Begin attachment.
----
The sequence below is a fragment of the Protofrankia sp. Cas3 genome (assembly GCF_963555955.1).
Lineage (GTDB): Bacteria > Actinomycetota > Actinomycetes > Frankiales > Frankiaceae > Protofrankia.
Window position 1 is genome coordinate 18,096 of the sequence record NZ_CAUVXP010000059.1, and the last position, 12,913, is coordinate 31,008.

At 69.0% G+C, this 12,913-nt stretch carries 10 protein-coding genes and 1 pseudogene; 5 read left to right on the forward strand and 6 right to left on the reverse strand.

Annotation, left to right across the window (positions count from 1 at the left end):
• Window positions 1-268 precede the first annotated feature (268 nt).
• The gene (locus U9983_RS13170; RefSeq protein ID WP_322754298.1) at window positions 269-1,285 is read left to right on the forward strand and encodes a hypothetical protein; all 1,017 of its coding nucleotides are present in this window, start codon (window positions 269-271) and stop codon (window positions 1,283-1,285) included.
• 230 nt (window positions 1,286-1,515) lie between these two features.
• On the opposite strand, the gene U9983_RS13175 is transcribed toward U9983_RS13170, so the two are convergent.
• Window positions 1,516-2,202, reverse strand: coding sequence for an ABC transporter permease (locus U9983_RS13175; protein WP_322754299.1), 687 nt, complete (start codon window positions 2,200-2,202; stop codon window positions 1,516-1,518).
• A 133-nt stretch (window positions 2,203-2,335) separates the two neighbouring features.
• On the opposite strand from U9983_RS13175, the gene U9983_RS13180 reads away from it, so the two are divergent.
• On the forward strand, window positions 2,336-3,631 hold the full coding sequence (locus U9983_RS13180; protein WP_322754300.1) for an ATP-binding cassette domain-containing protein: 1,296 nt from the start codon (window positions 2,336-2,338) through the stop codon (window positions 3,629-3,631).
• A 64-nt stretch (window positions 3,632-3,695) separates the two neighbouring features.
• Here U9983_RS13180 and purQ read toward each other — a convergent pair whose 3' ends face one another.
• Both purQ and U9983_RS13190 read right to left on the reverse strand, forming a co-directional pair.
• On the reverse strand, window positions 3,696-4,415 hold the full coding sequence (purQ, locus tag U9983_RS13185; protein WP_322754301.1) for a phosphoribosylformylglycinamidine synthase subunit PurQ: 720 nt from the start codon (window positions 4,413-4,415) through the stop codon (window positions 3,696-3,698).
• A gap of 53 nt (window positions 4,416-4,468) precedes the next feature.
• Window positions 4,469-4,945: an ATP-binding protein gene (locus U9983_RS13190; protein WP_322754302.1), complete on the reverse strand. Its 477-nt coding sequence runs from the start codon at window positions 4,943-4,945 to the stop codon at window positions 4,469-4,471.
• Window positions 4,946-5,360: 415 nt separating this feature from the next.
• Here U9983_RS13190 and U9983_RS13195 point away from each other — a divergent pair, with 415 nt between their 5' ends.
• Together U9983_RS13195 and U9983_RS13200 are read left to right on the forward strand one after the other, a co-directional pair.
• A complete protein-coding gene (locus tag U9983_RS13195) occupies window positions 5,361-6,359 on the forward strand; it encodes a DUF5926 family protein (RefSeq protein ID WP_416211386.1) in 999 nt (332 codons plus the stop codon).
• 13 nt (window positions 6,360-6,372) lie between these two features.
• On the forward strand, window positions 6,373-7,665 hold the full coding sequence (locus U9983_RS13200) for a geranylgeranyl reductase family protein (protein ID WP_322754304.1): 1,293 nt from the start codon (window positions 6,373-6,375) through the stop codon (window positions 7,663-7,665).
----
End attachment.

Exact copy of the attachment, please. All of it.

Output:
The sequence below is a fragment of the Protofrankia sp. Cas3 genome (assembly GCF_963555955.1).
Lineage (GTDB): Bacteria > Actinomycetota > Actinomycetes > Frankiales > Frankiaceae > Protofrankia.
Window position 1 is genome coordinate 18,096 of the sequence record NZ_CAUVXP010000059.1, and the last position, 12,913, is coordinate 31,008.

At 69.0% G+C, this 12,913-nt stretch carries 10 protein-coding genes and 1 pseudogene; 5 read left to right on the forward strand and 6 right to left on the reverse strand.

Annotation, left to right across the window (positions count from 1 at the left end):
• Window positions 1-268 precede the first annotated feature (268 nt).
• The gene (locus U9983_RS13170; RefSeq protein ID WP_322754298.1) at window positions 269-1,285 is read left to right on the forward strand and encodes a hypothetical protein; all 1,017 of its coding nucleotides are present in this window, start codon (window positions 269-271) and stop codon (window positions 1,283-1,285) included.
• 230 nt (window positions 1,286-1,515) lie between these two features.
• On the opposite strand, the gene U9983_RS13175 is transcribed toward U9983_RS13170, so the two are convergent.
• Window positions 1,516-2,202, reverse strand: coding sequence for an ABC transporter permease (locus U9983_RS13175; protein WP_322754299.1), 687 nt, complete (start codon window positions 2,200-2,202; stop codon window positions 1,516-1,518).
• A 133-nt stretch (window positions 2,203-2,335) separates the two neighbouring features.
• On the opposite strand from U9983_RS13175, the gene U9983_RS13180 reads away from it, so the two are divergent.
• On the forward strand, window positions 2,336-3,631 hold the full coding sequence (locus U9983_RS13180; protein WP_322754300.1) for an ATP-binding cassette domain-containing protein: 1,296 nt from the start codon (window positions 2,336-2,338) through the stop codon (window positions 3,629-3,631).
• A 64-nt stretch (window positions 3,632-3,695) separates the two neighbouring features.
• Here U9983_RS13180 and purQ read toward each other — a convergent pair whose 3' ends face one another.
• Both purQ and U9983_RS13190 read right to left on the reverse strand, forming a co-directional pair.
• On the reverse strand, window positions 3,696-4,415 hold the full coding sequence (purQ, locus tag U9983_RS13185; protein WP_322754301.1) for a phosphoribosylformylglycinamidine synthase subunit PurQ: 720 nt from the start codon (window positions 4,413-4,415) through the stop codon (window positions 3,696-3,698).
• A gap of 53 nt (window positions 4,416-4,468) precedes the next feature.
• Window positions 4,469-4,945: an ATP-binding protein gene (locus U9983_RS13190; protein WP_322754302.1), complete on the reverse strand. Its 477-nt coding sequence runs from the start codon at window positions 4,943-4,945 to the stop codon at window positions 4,469-4,471.
• Window positions 4,946-5,360: 415 nt separating this feature from the next.
• Here U9983_RS13190 and U9983_RS13195 point away from each other — a divergent pair, with 415 nt between their 5' ends.
• Together U9983_RS13195 and U9983_RS13200 are read left to right on the forward strand one after the other, a co-directional pair.
• A complete protein-coding gene (locus tag U9983_RS13195) occupies window positions 5,361-6,359 on the forward strand; it encodes a DUF5926 family protein (RefSeq protein ID WP_416211386.1) in 999 nt (332 codons plus the stop codon).
• 13 nt (window positions 6,360-6,372) lie between these two features.
• On the forward strand, window positions 6,373-7,665 hold the full coding sequence (locus U9983_RS13200) for a geranylgeranyl reductase family protein (protein ID WP_322754304.1): 1,293 nt from the start codon (window positions 6,373-6,375) through the stop codon (window positions 7,663-7,665).